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Voice vs Other Channels

   

Are Voice Interactions on the Decline     

Lately there has been a lot of talk about multichannel customer service and a persistent rumor has been circulating through the call center industry for years, claiming the death of the voice channel. According to a study conducted by Frost & Sullivan the average customer will have at his/her disposal and use about nine different channels to communicate with a company. According to the study only about 4% of respondents claimed that voice interactions had decreased in the past year or so while the majority or about 70% said voice calls had indeed risen.

The key to solving this puzzle lies in the number of channels available to people. Because companies are always trying to meet customer demands, they add more and more communication channels. When you look at it this way, voice interactions are in fact declining, but only if you look at them as percentage of the overall interactions. According to the same report by Frost & Sullivan with the development of IoT and the companies trying to differentiate themselves from the competition the number of communication channels and the overall number of interactions is only going to rise in the coming years.

As Frost & Sullivan note in their study report, “Ironically, it’s perhaps the inclusion of technology that is making the voice call all the more important. With a proliferation of devices and gadgets, as well as ways to contact a company, the percentage of easy-to-resolve, self-service-oriented calls is higher.” What is worth noting here though is that next to the more simple, self-service oriented calls, there are going to be a number of more complex ones that will require understanding the problems on a deeper level, thus increasing the importance of “…the human touch.”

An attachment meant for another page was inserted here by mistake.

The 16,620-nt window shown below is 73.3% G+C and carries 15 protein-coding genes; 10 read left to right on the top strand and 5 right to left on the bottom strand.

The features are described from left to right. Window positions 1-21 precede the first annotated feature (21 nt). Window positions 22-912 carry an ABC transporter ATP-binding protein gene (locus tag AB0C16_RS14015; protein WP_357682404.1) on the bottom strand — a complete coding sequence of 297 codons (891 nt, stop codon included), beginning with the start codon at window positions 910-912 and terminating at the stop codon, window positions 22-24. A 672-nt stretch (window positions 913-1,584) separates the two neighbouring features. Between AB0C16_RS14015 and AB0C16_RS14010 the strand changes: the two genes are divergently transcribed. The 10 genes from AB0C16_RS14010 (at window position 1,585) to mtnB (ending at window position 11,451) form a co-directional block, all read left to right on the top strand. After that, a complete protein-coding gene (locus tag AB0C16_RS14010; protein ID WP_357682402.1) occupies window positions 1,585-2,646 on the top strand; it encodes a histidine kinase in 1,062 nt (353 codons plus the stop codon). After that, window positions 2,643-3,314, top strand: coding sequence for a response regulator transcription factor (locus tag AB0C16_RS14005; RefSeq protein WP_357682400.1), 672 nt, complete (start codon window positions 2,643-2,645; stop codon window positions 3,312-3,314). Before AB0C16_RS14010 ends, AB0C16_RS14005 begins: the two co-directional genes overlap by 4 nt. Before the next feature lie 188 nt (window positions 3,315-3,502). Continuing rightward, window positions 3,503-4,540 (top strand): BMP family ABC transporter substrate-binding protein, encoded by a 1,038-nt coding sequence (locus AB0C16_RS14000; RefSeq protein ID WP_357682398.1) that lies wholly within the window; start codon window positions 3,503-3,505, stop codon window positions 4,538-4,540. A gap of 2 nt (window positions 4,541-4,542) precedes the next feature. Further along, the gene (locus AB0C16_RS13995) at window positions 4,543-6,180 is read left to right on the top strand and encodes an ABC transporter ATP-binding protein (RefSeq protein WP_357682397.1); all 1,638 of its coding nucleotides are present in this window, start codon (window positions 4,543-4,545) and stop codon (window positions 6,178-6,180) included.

Voice Vs Other Channels

This exactly is the case for one of 60K’s biggest retail sector clients who is currently utilizing a few different channels, such as voice, email and chat to stay in touch with its customers. The chart above shows the number of voice interactions for the first quarter of each of the past four years, from 2015 to 2019. It is evident that the number of voice interactions in each quarter, more than doubled those of other channels combined. 

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